Before there was the novel, there were the stories...

by Nan Hawthorne, who also writes under Christopher Hawthorne Moss, Books and Stories b ChristopherHawthorne Moss at

Thursday, April 8, 2010

Juliana Series: Lawrence Faces a Sad Fact (Outtake)

The first person to post a comment on a puzzling reference in this post will win a CD of Scottish folk singer Jim malcolm. Believe me, you'll know it when you see it.

What the King did not confide to his friend, Erik, he could barely admit to himself. He was, to put it in a nutshell, embarrassed.

As he tried to work, with Lorin in the room nose to administrative grindstone, Lawrence thought to himself, "How dost a man make his way through the day when he knowest that all about him are thinking of nothing but who is in his bed and what he is doing with her?"

The famous love between him and the Queen was different. It was all-encompassing in the sense that as the royal couple they were the kingdom. When the two drifted off to their privy chambers, the looks were sentimental, indulgent.

But now he was in a completely different situation. People noticed when he was not around. He heard the titters as he headed down the corridor where Juliana's chambers were. That she had closeted herself there was noted. That his pain seeing the Queen's chair at the Great Hall empty drove him to eat alone was noted.. and interpreted.. as well. By God, he even drew sympathetic looks that turned to amusement when he went to see the children.

Everything that had happened in the castle centered on one thing.. his lust. His lust. Juliana was almost irrelevant. What the King was doing with the royal "scepter" was the topic for every conversation, every wagging tongue. How could a man bear it?

Lawrence thought he had never felt so alone. He buried himself in his work, then went to Juliana, the only place he felt safe from derisive looks. There the twain behaved as though they lived on a little island, far from prying eyes.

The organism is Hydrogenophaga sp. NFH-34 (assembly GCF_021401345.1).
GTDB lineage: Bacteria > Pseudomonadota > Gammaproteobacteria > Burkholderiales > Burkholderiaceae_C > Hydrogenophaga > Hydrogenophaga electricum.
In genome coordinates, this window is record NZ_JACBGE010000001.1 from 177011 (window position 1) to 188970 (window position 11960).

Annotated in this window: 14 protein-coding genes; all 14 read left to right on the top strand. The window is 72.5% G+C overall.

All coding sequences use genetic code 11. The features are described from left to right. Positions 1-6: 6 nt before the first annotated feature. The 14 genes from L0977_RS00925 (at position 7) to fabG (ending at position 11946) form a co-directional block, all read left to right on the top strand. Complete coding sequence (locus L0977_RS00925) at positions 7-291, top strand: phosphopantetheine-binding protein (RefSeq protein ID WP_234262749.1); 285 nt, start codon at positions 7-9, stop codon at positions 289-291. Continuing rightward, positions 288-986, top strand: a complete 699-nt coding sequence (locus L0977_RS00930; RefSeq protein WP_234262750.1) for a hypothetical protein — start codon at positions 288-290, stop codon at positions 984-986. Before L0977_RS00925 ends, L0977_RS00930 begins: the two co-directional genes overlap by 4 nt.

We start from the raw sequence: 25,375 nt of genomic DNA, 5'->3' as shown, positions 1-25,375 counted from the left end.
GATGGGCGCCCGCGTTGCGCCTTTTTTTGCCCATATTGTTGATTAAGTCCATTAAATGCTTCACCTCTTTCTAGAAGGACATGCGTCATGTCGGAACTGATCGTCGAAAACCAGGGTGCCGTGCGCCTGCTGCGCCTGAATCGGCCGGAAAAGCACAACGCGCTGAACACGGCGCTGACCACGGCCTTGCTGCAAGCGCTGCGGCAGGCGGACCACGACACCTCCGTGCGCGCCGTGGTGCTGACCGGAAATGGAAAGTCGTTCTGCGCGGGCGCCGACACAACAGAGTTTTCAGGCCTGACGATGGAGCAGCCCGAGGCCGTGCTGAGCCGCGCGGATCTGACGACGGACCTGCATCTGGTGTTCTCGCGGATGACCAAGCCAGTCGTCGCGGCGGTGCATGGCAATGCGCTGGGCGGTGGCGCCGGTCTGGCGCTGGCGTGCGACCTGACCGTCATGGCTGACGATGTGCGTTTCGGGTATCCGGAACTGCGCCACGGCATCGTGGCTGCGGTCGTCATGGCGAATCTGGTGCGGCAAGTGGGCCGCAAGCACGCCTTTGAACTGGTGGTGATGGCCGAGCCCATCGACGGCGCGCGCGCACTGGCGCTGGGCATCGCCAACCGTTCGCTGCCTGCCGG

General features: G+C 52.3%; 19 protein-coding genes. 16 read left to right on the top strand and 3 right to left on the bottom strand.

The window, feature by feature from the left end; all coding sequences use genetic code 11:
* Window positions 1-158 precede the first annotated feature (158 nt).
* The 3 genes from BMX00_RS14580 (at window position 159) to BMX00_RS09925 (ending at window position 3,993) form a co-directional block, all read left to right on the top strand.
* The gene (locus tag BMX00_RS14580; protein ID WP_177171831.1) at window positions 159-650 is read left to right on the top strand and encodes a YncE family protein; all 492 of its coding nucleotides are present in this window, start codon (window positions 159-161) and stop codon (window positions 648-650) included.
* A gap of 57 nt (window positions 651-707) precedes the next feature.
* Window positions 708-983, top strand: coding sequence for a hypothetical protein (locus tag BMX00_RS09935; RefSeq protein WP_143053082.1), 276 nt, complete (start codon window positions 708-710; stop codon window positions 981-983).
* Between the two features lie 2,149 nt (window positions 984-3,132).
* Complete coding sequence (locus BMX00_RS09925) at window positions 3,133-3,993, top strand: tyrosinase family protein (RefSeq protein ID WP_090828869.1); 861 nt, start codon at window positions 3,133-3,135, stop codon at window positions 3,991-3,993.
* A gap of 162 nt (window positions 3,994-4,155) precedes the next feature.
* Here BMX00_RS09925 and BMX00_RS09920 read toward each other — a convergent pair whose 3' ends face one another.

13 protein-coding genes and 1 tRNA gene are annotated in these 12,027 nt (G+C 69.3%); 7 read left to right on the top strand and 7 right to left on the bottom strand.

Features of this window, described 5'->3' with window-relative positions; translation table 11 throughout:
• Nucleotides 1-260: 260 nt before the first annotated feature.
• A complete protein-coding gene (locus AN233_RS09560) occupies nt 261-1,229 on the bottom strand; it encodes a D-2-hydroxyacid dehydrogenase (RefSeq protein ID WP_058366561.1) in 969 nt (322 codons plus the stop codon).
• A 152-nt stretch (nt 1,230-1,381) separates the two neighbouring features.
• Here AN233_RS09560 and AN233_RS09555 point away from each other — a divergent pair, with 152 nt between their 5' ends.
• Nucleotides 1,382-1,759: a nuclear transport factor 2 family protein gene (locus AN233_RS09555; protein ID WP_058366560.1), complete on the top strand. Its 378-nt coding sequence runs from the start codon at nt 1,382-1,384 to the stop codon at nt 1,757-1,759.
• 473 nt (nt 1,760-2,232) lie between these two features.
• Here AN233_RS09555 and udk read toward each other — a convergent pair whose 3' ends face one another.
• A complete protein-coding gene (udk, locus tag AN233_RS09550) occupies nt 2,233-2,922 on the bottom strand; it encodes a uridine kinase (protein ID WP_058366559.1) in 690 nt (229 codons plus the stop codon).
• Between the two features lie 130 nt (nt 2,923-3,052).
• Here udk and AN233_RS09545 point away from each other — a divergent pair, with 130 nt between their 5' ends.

The King was glad that Erik was in the city. He could handle Erik's disapproval. The others were another matter. From one courtier he divined "Well how the mighty are fallen." From, Shannon, the womanizer who never had a thought for his own wife save when she was in his presence, he felt hot anger. From silent Rory he felt condemnation for hurting the Queen. He knew Lorin and Larisa were discussing him, aghast at his behavior. Percy and Jocelyn just mooned at him, their childish hero worship suddenly dashed.

Lawrence simply tried to be blind to it all, including the self knowledge that he had reduced himself to a figure of mockery… Even the Telegraph had contained a few witticisms at his expense. If he had allowed himself to go on thinking about it, he could not have blamed anyone. They, in their many different ways, were right. He was ridiculous. He had allowed lust to take over his life.

But there was no use. He could not leave off going to her. He was no longer master of his own will. That is, if he had e'er been.

Next: Sir Elerde Finds the Queen

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About the author

Nan Hawthorne now writes under the name Christopher Hawthorne Moss. You can contact Christopher at .